Big is really very beautiful when it comes to pensions

Published research into the effects of the economies of scale on pension provision around the world tells us that the savings to members from scale provision are very large.

This is why the government consultation into improving member outcomes must include learnings from other countries, such as Australia, Canada and the Netherlands.

Australia’s independent Productivity Commission, which advises the government there on policies to improve living standards, reported in 2018 that merging the smallest 50 schemes with the 10 largest would make the average member A$22,000 (€13,300) better off in retirement with the gains much larger for those coming from those smallest schemes.

The Australian findings backed up research from earlier reports in Canada and the Netherlands which found the greatest savings were to be made at the administrative layer. This is because the total costs at the administration layer do not rise much as extra members are added.

The size and cost of operating the board of trustees and advisers to the board, for example, are fairly similar regardless of the size of the scheme. Consequently, the cost per member drops as each additional person becomes a member.

The independent international pension analysis group CEM estimates that every 10-fold increase in membership decreases administration costs by 63% per head on average.

All these studies also found that there were cost savings to be made at the investment layer too. They were smaller in magnitude than those at the administration layer but were still significant.

The Dutch prudential regulator has found that a Dutch scheme that had 10 times the assets would, on average, lower investment costs by 7.67 basis points.

Both Dutch and Canadian research has concluded that the gains are likely to be greatest where pension schemes are able to take some of the investment functions in house.

Phil Brown at The Peoples Pension

Phil Brown, The People’s Pension

An October 2012 report by the Pension Investment Adviser to the Canadian deputy prime minister and minister of finance argued that this lay at the heart of the recognised success of that country’s Canadian public sector pension funds; providers that we now regularly come across as owners of UK infrastructure.

The Canadian report found that pension schemes needed to have assets under management of C$50bn (€31.7bn) to maximise their economies of scale at the investment layer.

This brings us to the UK where the Department of Work and Pensions is now proposing to follow in Australian footsteps and require the trustees of sub-scale pension schemes to assess whether they offer value-for-money and where they ought to consolidate into a larger scheme.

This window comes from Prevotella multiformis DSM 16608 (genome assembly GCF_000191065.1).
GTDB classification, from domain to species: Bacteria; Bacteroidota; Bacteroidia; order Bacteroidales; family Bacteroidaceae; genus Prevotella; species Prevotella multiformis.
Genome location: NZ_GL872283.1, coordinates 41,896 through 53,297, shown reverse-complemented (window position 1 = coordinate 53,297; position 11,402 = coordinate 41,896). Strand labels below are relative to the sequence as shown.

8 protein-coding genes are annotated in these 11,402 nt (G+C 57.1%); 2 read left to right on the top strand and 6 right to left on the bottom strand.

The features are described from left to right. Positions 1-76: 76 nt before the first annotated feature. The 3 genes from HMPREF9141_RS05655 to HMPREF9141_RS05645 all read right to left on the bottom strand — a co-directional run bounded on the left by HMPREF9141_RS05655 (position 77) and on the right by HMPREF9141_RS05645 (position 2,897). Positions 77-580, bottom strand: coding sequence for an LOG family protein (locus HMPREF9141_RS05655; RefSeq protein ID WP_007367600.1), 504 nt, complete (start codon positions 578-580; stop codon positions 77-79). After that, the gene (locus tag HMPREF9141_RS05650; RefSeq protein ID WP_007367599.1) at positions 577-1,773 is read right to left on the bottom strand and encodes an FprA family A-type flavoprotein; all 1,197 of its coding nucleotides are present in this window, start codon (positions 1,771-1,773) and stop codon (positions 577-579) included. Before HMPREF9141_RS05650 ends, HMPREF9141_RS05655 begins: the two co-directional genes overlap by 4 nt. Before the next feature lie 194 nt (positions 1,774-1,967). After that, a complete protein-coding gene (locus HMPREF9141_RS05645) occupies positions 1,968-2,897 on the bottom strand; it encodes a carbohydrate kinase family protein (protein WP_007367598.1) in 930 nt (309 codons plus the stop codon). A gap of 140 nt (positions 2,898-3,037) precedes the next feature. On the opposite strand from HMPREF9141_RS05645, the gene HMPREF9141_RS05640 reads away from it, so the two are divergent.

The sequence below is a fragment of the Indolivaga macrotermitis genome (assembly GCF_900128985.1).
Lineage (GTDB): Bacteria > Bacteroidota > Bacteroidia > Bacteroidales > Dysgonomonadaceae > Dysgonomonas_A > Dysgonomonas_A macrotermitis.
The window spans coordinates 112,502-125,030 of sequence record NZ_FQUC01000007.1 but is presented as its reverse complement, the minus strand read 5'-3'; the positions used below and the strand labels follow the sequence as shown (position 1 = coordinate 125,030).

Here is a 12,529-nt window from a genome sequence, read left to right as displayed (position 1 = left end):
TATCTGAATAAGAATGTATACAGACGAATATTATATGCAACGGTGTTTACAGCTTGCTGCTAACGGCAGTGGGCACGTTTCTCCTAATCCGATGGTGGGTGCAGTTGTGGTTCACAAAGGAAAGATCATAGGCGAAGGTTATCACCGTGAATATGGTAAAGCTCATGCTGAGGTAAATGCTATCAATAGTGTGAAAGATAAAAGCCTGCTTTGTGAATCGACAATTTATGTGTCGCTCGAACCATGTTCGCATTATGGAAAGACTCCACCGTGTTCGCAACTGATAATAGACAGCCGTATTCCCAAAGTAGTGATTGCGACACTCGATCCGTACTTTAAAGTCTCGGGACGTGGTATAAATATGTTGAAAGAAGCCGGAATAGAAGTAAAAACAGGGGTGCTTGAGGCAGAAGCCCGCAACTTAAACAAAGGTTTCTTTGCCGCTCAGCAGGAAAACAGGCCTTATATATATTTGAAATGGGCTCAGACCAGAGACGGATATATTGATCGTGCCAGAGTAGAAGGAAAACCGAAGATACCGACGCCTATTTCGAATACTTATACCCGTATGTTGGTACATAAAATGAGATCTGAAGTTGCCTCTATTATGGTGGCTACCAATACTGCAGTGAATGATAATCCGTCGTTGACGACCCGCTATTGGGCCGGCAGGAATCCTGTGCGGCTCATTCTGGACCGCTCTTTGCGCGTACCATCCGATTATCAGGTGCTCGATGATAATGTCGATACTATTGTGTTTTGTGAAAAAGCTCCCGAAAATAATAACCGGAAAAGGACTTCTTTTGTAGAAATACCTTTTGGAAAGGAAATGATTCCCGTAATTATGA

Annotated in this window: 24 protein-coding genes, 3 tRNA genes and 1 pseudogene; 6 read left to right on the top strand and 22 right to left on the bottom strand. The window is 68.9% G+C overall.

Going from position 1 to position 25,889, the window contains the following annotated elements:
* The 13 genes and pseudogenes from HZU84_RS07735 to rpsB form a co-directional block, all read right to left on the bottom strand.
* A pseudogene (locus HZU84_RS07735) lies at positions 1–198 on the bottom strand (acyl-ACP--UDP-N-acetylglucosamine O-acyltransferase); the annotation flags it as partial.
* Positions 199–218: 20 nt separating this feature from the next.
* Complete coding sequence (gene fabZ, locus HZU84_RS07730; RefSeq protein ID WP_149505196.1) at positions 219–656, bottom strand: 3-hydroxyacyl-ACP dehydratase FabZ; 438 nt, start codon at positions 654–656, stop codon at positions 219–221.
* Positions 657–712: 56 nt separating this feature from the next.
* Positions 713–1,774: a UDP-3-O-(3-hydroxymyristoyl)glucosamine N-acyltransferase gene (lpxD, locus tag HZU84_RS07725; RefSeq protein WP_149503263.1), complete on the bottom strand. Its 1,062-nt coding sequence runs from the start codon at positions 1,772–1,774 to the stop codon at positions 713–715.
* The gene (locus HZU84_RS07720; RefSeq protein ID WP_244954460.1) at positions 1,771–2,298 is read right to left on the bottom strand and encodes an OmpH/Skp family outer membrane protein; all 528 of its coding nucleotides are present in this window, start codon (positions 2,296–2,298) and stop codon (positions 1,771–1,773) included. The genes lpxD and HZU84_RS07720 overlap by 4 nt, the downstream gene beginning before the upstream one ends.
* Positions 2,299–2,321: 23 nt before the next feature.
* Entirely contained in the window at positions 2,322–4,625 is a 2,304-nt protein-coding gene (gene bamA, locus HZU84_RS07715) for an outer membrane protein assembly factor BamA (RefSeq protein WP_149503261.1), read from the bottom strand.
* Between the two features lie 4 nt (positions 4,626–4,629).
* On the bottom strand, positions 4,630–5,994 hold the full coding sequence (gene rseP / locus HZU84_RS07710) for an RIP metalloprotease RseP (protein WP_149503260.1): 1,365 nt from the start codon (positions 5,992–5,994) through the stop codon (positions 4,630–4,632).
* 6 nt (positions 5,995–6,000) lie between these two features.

This statutory requirement would apply to schemes that have been in operation for more than three years with less than £100m (€109.4m) in assets.

The assessment of value for money would relate to net returns and to the other aspects of good governance which The Pension Regulator (TPR) holds as being key parts of the customer experience.

There is no reason to suspect that the economics of pensions in the UK are different from other parts of the world. The evidence from self-reporting surveys of trustees conducted by TPR is that the trustees are unable to cope with meeting many of their required duties.

We also know from surveys conducted by the DWP that charges vary by size of scheme, with higher charges generally applying to smaller schemes.

It would seem self-evident that every scheme should have to demonstrate that it offers value-for-money and if it does not, it should consider exiting the market.

While a very welcome step forward, it is unclear why the UK government is proposing to restrict the application of the new duty to schemes with less than £100m in assets.

It would seem self-evident that every scheme should have to demonstrate that it offers value-for-money and if it does not, it should consider exiting the market.

The inference from the Australian Productivity Commission’s findings is that schemes with less than A$1bn are unlikely to offer value for money.

The DWP’s consultation response does not contain any economic modelling specific to the UK. It’s to be hoped that the DWP will produce its research on the economies of scale as a necessary part of the cost-benefit analysis needed before a bill becomes law.

The global evidence about the benefits of bigger, well-run schemes is there for all to see. It would be helpful to see similar research published on UK schemes.

Phil Brown, director of policy at The People’s Pension